Ryan Murphy on Netflix's 'Hollywood,' 'The Prom' and adjusting work and life in coronavirus era
Like everyone else, he's had to shift gears as the coronavirus pandemic has dramatically affected life and work, including a shutdown of TV and movie filming.
Murphy, who signed a huge deal with Netflix in 2018, had to delay the final days of shooting on "The Prom," based on the Broadway musical, that he's directing, but had already finished work on "Hollywood," his seven-episode revisionist look at outsiders who triumph in the film industry in the 1940s, which is available for streaming May 1.
Netflix Thursday released a first batch of photos from "Hollywood," which stars Patti LuPone, Jim Parsons, Darren Criss and Dylan McDermott. The limited series, co-created by Murphy and Ian Brennan, mixes fictional characters with real-life movie stars who suffered because of their identity, including Rock Hudson, a closeted gay man, and Hattie McDaniel, the first black Oscar winner.
With so many projects on hold, Murphy, 54, who has made representation of women, the LGBTQ community and people of color a major focus of his work, talked to USA TODAY about "Hollywood," the status of his films and TV shows and what he's watching during the pandemic:
Question: What inspired "Hollywood"?
Ryan Murphy: Ever since I did "Feud" (an FX miniseries about golden-age film idols Bette Davis and Joan Crawford), I had been working on a piece about the buried history of Hollywood. I was very interested, even as a young person, in three people: Rock Hudson, Anna May Wong and Hattie McDaniel. I'd been sort of noodling with that and then Darren Criss and I had dinner after ("The Assassination of Gianni Versace: American Crime Story") and we were talking about what we wanted to work on next. And we both wanted to do something that would be inspirational, upbeat and that had a happy ending, that was about victories.
Q: How did you become interested in old Hollywood?
Murphy: I was sort of raised by my grandmother, and she was a movie buff, so growing up I (heard) about that and she would give me books about it. … The older I got, the more that I was interested in the rot below the surface, the darkness below the glamour, and the idea that what we think we see in movie stars is really not who they were at all. They were projecting something that was created for them, but they were not allowed to be themselves. And I've always been very interested in my own struggle with that and my fight to be authentic in Hollywood, to be able to be true to who I am and write what I want to write and produce what I want to produce.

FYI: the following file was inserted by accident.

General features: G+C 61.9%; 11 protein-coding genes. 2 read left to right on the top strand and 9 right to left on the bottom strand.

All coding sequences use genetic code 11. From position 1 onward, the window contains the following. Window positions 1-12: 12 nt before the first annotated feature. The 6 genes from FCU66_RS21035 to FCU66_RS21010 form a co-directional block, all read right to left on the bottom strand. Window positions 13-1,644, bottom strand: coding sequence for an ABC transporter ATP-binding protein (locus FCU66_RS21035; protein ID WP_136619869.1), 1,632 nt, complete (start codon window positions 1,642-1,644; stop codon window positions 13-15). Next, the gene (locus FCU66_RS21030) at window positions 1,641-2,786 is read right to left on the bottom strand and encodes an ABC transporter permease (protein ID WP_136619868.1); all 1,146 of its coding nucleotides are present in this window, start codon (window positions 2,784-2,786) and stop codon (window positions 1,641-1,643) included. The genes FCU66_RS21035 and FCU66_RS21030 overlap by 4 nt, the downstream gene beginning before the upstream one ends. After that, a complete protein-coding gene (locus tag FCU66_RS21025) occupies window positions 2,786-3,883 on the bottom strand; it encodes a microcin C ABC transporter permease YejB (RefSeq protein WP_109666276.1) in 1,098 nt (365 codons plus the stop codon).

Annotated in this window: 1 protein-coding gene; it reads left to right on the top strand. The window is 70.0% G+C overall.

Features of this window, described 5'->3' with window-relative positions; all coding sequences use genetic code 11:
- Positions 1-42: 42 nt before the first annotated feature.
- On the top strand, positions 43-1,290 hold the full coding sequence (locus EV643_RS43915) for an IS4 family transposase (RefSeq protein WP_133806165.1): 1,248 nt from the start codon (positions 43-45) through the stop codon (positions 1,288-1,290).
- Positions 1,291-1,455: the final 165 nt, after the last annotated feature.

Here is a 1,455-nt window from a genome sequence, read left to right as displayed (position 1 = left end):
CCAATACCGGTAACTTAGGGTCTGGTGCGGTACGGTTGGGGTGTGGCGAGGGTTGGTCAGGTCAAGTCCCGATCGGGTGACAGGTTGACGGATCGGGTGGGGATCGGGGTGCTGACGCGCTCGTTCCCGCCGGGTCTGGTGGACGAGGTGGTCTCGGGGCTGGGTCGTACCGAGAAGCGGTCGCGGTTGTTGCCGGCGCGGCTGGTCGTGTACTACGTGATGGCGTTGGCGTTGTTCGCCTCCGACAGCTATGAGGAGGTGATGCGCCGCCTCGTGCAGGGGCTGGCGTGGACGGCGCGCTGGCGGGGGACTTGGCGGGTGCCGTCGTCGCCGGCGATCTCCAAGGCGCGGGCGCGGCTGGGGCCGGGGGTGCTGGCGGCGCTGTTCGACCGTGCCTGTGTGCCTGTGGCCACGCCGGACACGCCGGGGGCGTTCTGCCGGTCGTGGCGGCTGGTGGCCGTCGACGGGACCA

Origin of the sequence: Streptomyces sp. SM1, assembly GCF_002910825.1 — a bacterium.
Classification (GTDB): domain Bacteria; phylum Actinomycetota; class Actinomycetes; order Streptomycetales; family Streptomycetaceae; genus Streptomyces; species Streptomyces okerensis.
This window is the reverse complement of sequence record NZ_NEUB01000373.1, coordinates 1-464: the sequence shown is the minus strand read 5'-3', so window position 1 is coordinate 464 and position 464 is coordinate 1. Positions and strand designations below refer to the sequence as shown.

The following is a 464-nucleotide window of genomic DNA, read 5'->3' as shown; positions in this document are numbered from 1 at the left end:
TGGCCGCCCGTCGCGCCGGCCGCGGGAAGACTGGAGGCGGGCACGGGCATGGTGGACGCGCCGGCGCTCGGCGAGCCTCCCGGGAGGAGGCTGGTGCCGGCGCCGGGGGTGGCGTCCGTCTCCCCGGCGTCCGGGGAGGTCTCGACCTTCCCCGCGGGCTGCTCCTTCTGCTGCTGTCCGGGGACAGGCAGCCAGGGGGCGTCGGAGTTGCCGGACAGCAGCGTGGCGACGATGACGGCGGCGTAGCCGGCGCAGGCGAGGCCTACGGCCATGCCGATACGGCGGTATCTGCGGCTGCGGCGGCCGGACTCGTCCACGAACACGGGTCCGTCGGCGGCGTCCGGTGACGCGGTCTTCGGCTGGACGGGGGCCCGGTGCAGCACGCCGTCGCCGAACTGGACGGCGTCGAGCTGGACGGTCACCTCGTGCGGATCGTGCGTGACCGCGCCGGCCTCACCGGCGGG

Q: "Hollywood" was finished before the coronavirus shutdown. Did that affect work on "The Prom," which stars Meryl Streep, James Corden, Andrew Rannells and Nicole Kidman?
Murphy: "The Prom" was pretty much all shot. We had two days of second-unit (filming) left. "The Prom" was never going to come out until later in the year, like Thanksgiving or Christmastime. Hopefully, I'll be able to pick up those moments this summer. … So, that movie wasn't really impacted by this because I had already shot almost all of it.
Q: How has your other work been affected?
Murphy: I was supposed to start shooting the new season of "American Horror Story" and the new season of "American Crime Story: Impeachment" this week. That obviously is not happening. I had shot one episode of my limited series with Ewan McGregor, "Halston." That got shut down. I had shot an episode-and-a-half of "Pose." That shut down. So, yeah, I had four or five things that were impacted. That doesn't bother me. What I'm trying to do is make sure that my cast and crew hear from me and feel taken care of and know that there's someplace they can turn, because it's a dark time and a scary time for so many people. I just want to make sure all my people feel safe.
Q: Have you been watching TV during this stay-at-home time?
Murphy: Like everybody else, I watched "Tiger King" on Netflix. I just spend a lot of time watching MSNBC, and then, like, wanting to jump out a window because every day you just can't believe it. Thank God that we do have some media and leaders who are good. I've been spending a lot of quality time with my children, both of whom are toddlers. I've been so busy for the past 10 years that I have not stopped, so I'm just trying to hunker down and do some writing and have some quality family time. That's what I'm interested in right now.